The Unholy War - A Retrospective Review
The early years of the PlayStation were very much a mixed bag. What would be developed for this strange, new console? It didn't have stalwarts like Mario to fall back on, and the likes of Spyro The Dragon and Crash Bandicoot were still in their infancy and didn't command the same level of brand recognition.
Amidst all the hubbub and excitement caused by Resident Evil and Tomb Raider, a lot of the PlayStation's smaller releases simply got lost in all of the noise. One such game was The Unholy War.
Developed by Toys For Bob back in 1998, The Unholy War is effectively two games in one. The first game mode is an arena style deathmatch, where players take control of one of several combatants from two different factions. The other mode is akin to a board game as the two factions take turns moving units across a map screen divided up into hexagons. When two opposing units collide, a deathmatch ensues.
In a fight, each character has access to three attacks, each is mapped to one of the controller's face buttons. Some launch projectiles, others initiate a melee attack, whilst some characters are capable of more unique support moves that will affect the battlefield itself, such as the Mantis' "Grav-Well" that will slowly draw its opponent to a particular point on the battlefield. Each move draws upon a steadily replenishing bar of energy, ensuring that the more powerful moves can't be constantly used, and forces players to attack more cautiously to ensure they aren't caught trying to defend themselves with an empty energy bar.
It also remains an original approach to a strategy game, and one that suits the controls of a console title. Rather than balance each unit within the game, instead both factions have roughly the same amount of strengths and weaknesses, but each individual fighter possesses good and bad matchups. Initially, it might seem rather simplistic: with a rock, paper, scissors style approach to the fights, but things quickly become more complex. When two skilled players go against each other, the responses to each other's strategies makes the game increasingly more complicated.
What might start with the Teknos side spawning a Quicksilver; one of their go-to combat units, could see the Arcanes responds with a pack of Prana Devil's; cheap, expendable monsters that, whilst weak, are rather good at dealing with some of the Teknos' more threatening fighters. This would then lead to the Teknos' being forced to bring out something to deal with the Prana Devils, and so on. It's this to and fro approach to strategy that makes for a surprisingly addictive game, especially when you get another person involved.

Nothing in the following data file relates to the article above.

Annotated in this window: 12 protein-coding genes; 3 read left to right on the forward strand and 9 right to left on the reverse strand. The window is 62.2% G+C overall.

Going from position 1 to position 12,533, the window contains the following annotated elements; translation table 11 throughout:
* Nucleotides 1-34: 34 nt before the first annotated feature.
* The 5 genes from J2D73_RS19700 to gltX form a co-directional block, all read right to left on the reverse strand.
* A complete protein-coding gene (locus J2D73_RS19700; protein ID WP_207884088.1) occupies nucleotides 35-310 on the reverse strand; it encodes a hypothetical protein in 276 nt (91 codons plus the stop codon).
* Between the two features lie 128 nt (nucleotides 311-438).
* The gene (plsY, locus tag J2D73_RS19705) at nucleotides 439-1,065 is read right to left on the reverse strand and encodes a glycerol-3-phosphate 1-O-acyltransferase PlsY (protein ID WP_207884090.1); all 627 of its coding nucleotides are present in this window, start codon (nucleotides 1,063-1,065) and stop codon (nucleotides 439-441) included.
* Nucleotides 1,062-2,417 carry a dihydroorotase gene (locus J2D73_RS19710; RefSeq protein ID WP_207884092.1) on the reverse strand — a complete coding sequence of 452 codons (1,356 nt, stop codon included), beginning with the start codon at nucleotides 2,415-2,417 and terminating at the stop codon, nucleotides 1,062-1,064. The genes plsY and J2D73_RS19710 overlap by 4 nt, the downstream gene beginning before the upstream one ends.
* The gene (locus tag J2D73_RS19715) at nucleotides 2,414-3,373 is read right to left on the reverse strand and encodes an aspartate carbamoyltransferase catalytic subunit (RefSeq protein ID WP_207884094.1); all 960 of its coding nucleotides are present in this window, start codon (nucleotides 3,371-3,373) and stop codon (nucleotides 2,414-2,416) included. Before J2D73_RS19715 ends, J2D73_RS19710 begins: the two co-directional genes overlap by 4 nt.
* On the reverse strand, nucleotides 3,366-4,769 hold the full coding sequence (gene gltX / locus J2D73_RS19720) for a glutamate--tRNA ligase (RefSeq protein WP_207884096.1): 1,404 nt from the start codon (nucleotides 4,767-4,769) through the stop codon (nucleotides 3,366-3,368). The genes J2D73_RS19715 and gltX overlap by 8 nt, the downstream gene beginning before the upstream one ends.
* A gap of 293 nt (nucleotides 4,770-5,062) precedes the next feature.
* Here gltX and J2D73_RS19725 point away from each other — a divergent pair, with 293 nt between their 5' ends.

To add another dash of strategy each unit comes with a special ability it can use on the map. While many have analogues for both factions, both sides had a healing unit for example, many are unique and help to further separate the two sides a little more. The demonic whip-wielding Ectons could absorb the soul of a nearby Teknos unit, injuring it whilst replenishing their own life total, whilst the Teknos Jaegers were able to unleash a mini-nuke on a point of the battlefield, inflicting damage upon the unit there.
It helped too that Toys For Bob had some solid character designs on their side. Whilst light on story, the developers at least gave some loose context to the fight between the two forces, as they fought for control of the planet Xsarra. The two factions are also suitably different visually, with the Teknos invaders sporting a myriad of robotic or otherwise futuristic armaments, whilst the Arcane defenders are a loose coalition of the planet's original inhabitants, and typically draw on fantasy inspirations to contrast with the Teknos' more sci-fi appearance.
The fact that many of the game's character designs looked like they could have stepped right off the shelf of a toy shop doesn't come as much of a surprise when you consider that Toys For Bob went on to develop the successful Skylanders series. Unfortunately, The Unholy War didn't garner nearly as much success and has since faded into obscurity as something of a PlayStation oddity and cult favourite amongst its long-time fans.
This board game approach to creating strategy has, sadly, also been underused. Wrath Unleashed, released back in 2004, is perhaps the best spiritual successor to The Unholy War, sporting a similar-looking hexagonal battlefield and various different factions, each with their own strengths and weaknesses. Similarly, 2010s Greed Corp also makes use of a turn-based strategy mechanic much like that in The Unholy War but without any real-time combat system, instead focusing more on the strategic experience.
It's a shame that with the exception of those two titles there have never been many more games quite like The Unholy War. In many respects, it was ahead of its time; providing a solid strategy experience that could work on a console and a multiplayer that made the overall game even better. Perhaps with access to online play that we have now, something like The Unholy War could fare so much better.
Toys For Bob, if you're listening, a sequel wouldn't go amiss.
The Unholy War was released in 1998, exclusively for the PlayStation
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